Gitabhasya of Shankara

Leo Facq Leofacq at msn.com
Tue Sep 19 11:19:49 EDT 1995


Does any one have information on a translation in English, German or French 
of Shankara's Gitabhasya, preferably including the sanskrit tekst. The info 
we need is: Publisher's complete address and/or address we can loan it from.

 


> From THRASHER at MAIL.LOC.GOV 19 1995 Sep EST 11:52:11
Date: 19 Sep 1995 11:52:11 EST
Reply-To: THRASHER <THRASHER at MAIL.LOC.GOV>
From: ALLEN W THRASHER <THRASHER at MAIL.LOC.GOV>
Subject: PAATRI

          On the possibility of paatri being from paatiri from padre: 
           
          In  how much respect are  the paatris held?  If  they  are looked 
          down upon although needed for certain purposes, there might be an 
          element of sarcastic honor in calling them "Fathers" or  for that 
          matter  in  calling them  "Worthy Vessels  or Recipients," as  in 
          other hyperbolic terms  of  address  for  other somewhat degraded 
          though necessary groups,  e.g.  calling  barbers Maharaj.   Also, 
          could it  be the basic derivation is from Skt. patra but there is 
          a contamination from Port. padre?  On the other hand, although of 
          course Hindus are very frequently willing to worship at Christian 
          churches  and  shrines,  use Christian sacred objects,  and  read 
          devoutly  Christian  literature,  and  contemporary Hinduism  has 
          clearly been profoundly influenced by Christianity, it  seems  to 
          me  that  in  some  respects  that  there  are  greater migration 
          barriers between Christianity and Hinduism than  between Hinduism 
          and Islam in India.  E.g. I have gone through many dozens if  not 
          hundreds of printed books and manuscripts on magic, amulets, etc. 
          in various languages and  from various regions and  I  have found 
          Christian medals  or  symbols included in  only  one  (a  Marathi 
          printed  book),  whereas talismans  and  prayers  and  spells  of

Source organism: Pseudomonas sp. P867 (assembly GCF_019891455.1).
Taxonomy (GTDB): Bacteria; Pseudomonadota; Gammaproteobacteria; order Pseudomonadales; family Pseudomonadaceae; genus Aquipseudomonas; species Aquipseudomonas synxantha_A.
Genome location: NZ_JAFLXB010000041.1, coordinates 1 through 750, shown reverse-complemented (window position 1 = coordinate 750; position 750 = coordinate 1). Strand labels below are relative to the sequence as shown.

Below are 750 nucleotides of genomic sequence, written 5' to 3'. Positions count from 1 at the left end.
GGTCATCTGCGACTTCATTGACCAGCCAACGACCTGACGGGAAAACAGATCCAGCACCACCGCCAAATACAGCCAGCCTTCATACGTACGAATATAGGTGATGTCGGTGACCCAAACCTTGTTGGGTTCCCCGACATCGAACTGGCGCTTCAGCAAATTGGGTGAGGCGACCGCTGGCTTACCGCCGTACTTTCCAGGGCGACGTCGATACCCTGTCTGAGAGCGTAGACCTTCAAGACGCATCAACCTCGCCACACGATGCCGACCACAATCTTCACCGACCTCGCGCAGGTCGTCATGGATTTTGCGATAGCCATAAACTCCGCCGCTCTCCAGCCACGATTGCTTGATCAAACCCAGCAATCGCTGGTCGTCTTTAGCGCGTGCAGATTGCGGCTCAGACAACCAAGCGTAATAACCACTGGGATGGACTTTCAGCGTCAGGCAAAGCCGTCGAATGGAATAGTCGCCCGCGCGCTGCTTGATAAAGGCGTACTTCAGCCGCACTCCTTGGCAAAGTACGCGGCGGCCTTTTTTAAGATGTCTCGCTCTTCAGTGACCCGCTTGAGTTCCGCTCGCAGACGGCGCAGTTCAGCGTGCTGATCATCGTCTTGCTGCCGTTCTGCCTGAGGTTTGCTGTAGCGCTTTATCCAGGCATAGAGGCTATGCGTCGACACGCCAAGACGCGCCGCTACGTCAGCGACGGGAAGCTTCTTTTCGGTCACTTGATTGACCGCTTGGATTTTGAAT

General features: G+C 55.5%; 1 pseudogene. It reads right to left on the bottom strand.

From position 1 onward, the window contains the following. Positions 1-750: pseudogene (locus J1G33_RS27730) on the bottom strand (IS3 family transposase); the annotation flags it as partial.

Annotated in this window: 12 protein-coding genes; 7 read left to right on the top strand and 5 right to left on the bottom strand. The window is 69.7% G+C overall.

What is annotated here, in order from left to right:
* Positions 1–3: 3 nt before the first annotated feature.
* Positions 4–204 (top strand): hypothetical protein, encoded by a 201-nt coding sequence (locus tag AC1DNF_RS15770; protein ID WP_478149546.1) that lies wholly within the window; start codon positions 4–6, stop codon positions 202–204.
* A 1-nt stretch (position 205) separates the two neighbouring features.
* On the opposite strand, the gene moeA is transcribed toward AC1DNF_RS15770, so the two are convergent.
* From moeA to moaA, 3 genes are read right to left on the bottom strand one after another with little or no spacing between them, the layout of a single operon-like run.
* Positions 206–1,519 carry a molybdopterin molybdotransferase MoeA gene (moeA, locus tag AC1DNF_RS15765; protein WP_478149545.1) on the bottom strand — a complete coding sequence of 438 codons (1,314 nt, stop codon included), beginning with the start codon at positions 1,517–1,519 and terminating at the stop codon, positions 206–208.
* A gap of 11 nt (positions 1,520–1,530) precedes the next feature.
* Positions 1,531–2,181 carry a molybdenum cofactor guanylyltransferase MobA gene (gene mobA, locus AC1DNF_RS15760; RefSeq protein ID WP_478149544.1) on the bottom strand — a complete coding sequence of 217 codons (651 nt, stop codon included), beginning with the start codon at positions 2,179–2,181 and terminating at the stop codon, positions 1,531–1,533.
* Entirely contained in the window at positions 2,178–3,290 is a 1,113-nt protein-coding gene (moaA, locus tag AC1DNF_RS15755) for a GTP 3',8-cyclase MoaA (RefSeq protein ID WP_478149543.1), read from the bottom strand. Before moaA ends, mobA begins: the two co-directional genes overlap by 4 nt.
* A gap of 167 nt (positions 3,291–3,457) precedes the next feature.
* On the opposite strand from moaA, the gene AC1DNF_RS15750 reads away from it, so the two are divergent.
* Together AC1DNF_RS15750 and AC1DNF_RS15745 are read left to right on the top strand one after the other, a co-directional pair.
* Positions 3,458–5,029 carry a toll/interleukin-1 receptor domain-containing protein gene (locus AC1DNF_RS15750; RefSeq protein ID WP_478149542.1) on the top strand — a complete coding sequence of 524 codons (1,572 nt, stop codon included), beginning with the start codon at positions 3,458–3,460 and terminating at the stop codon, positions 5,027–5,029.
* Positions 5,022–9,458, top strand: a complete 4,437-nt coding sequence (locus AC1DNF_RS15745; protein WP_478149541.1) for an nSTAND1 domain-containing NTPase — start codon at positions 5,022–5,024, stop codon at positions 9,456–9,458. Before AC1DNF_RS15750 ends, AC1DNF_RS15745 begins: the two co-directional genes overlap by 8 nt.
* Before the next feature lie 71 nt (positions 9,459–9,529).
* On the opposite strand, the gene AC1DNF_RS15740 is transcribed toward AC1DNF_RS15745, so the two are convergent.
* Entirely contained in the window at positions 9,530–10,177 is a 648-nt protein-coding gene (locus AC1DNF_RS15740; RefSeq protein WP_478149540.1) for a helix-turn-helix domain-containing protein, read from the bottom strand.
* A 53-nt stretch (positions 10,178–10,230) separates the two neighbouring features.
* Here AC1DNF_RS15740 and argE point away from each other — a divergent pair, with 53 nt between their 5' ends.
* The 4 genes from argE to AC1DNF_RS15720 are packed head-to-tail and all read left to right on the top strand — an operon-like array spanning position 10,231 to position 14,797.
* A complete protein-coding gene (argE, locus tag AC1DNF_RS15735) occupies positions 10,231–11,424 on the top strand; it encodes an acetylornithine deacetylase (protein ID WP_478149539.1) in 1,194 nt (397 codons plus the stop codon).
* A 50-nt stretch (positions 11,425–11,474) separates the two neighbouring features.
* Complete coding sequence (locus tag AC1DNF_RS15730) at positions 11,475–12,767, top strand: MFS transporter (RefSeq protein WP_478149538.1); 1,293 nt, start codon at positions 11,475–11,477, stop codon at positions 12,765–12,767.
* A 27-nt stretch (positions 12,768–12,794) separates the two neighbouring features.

Islamic origin, frequently admitted to  be such, are included all 
          the time.  You also don't find, at least not until very recently, 
          Christian terminology  for  religious professionals or  spiritual 
          athletes being  applied  to  Hindu religious figures, unlike  the 
          phenomenon of  terms for Muslim holy  men being applied to  Hindu 
          ones  and  vice versa. (You  do quite recently find  His Holiness 
          being used, and I think I have seen Reverend used a few times but 
          couldn't swear to it.)  This makes me more sceptical that a Hindu 
          religious professional might be called padre even sarcastically. 
           
           
          Allen Thrasher 
          Library of Congress                                               
 


> From THRASHER at MAIL.LOC.GOV 19 1995 Sep EST 10:57:10
Date: 19 Sep 1995 10:57:10 EST
Reply-To: THRASHER <THRASHER at MAIL.LOC.GOV>
From: ALLEN W THRASHER <THRASHER at MAIL.LOC.GOV>
Subject: PATRA; PATRI

          RE: Patri 
           
          The prima facie derivation would  be  that  he  is  a "vessel" of 
          divine influence.  In  Pune there is  a festival in which brahmin 
          women become possessed after blowing vigorously over  the  mouths 
          of pots as  in  the  US  we would over  the mouth of  a bottle; I 
          forget the name of the festival and the deity; perhaps one of our 
          Maharashtrian  members  can   supply.    Is   this  technique  of 
          possession used elsewhere,  and  in  particular  by  the  patris? 
          (Would however a pot, with a constricted neck, count as  a patra? 
          Intuitively I think of a patra as a plate, dish, or bowl.) 
           
          Allen Thrasher 
          Libarry of Congress                                               
 




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